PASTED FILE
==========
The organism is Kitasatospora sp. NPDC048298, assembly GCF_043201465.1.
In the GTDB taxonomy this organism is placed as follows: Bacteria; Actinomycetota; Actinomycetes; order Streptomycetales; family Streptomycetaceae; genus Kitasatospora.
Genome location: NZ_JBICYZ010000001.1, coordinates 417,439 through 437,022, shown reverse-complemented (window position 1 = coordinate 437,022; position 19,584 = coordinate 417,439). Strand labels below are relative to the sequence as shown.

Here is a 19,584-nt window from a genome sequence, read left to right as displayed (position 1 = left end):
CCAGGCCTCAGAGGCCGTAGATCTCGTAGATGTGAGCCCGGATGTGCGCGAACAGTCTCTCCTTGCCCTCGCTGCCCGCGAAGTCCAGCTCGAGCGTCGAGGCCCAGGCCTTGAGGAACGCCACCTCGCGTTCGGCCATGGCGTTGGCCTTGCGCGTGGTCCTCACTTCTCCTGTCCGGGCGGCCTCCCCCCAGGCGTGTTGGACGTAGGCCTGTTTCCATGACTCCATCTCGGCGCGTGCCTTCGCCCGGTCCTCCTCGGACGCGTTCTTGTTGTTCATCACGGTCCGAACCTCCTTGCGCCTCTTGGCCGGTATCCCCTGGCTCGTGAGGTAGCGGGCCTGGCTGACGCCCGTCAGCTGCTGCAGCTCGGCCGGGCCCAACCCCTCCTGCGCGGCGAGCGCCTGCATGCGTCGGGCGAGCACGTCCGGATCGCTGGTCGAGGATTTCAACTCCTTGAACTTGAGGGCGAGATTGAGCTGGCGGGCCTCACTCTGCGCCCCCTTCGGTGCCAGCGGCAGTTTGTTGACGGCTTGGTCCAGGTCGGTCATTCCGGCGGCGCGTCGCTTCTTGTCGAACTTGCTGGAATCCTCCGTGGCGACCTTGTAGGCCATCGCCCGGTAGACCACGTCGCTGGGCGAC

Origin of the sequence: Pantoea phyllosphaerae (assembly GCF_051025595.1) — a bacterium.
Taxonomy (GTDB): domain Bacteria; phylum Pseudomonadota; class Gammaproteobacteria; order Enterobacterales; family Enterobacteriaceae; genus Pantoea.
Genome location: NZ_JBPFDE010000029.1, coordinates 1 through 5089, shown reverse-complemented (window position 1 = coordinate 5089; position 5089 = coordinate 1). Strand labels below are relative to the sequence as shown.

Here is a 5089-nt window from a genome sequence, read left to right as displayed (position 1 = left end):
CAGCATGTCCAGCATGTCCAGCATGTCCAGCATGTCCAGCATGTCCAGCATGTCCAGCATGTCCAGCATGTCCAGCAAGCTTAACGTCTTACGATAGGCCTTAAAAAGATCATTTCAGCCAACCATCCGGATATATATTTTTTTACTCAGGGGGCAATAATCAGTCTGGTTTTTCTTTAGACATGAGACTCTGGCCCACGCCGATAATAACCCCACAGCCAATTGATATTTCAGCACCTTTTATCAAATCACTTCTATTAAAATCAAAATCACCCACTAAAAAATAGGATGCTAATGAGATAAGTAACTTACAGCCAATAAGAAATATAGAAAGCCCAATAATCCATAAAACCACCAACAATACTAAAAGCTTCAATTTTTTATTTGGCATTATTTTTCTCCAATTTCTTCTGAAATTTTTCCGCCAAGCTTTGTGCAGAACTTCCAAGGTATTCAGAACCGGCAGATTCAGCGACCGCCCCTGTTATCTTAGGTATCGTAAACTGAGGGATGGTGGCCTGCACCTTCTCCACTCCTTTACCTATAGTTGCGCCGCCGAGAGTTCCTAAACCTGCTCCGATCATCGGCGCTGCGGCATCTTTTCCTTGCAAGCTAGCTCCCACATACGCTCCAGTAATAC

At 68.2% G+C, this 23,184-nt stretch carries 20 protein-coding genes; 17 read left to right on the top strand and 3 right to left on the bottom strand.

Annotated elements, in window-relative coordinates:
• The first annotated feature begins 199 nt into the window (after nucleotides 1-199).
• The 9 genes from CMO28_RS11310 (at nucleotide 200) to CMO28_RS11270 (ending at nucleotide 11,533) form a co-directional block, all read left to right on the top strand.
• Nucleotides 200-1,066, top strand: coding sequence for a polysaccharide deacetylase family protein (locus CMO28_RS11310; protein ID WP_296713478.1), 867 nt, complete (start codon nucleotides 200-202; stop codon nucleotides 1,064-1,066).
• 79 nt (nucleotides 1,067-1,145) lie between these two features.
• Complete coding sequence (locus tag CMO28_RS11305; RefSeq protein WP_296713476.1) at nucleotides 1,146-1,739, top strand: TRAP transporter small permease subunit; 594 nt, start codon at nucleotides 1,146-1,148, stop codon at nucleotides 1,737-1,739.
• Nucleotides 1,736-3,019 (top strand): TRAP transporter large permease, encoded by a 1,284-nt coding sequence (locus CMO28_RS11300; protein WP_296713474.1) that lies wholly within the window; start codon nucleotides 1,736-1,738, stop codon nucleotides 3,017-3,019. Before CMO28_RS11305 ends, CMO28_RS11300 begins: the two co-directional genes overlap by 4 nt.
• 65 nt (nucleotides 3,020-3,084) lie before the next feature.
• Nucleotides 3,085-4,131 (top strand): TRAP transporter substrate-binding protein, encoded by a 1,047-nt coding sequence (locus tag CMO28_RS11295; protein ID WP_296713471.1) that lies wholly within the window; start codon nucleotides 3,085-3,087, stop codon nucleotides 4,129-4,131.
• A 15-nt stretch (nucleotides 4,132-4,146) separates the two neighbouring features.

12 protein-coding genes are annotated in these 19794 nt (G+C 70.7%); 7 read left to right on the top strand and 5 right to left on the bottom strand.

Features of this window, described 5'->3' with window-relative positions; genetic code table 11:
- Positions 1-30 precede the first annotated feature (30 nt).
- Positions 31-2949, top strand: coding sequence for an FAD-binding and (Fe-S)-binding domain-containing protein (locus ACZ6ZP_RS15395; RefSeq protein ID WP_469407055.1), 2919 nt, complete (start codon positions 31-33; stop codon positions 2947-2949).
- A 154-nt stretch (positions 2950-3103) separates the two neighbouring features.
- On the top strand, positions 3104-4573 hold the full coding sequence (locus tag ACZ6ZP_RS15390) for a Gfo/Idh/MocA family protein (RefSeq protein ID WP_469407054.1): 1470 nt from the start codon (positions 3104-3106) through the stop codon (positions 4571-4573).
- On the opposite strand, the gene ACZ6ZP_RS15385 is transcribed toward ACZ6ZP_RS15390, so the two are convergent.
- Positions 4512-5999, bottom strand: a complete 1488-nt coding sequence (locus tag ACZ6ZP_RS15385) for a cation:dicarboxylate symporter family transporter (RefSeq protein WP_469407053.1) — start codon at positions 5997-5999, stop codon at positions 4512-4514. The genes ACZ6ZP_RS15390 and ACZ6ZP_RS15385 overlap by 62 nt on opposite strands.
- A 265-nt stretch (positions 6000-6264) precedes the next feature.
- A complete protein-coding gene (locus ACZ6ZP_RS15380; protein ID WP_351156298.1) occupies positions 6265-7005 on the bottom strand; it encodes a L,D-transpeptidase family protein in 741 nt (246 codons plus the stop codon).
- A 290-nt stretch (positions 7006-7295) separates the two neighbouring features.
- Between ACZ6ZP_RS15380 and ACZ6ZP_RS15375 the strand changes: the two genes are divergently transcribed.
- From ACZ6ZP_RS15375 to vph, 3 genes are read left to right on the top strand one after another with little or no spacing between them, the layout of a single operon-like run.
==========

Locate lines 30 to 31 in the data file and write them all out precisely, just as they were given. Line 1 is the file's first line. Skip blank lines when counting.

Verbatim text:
- A 265-nt stretch (positions 6000-6264) precedes the next feature.
- A complete protein-coding gene (locus ACZ6ZP_RS15380; protein ID WP_351156298.1) occupies positions 6265-7005 on the bottom strand; it encodes a L,D-transpeptidase family protein in 741 nt (246 codons plus the stop codon).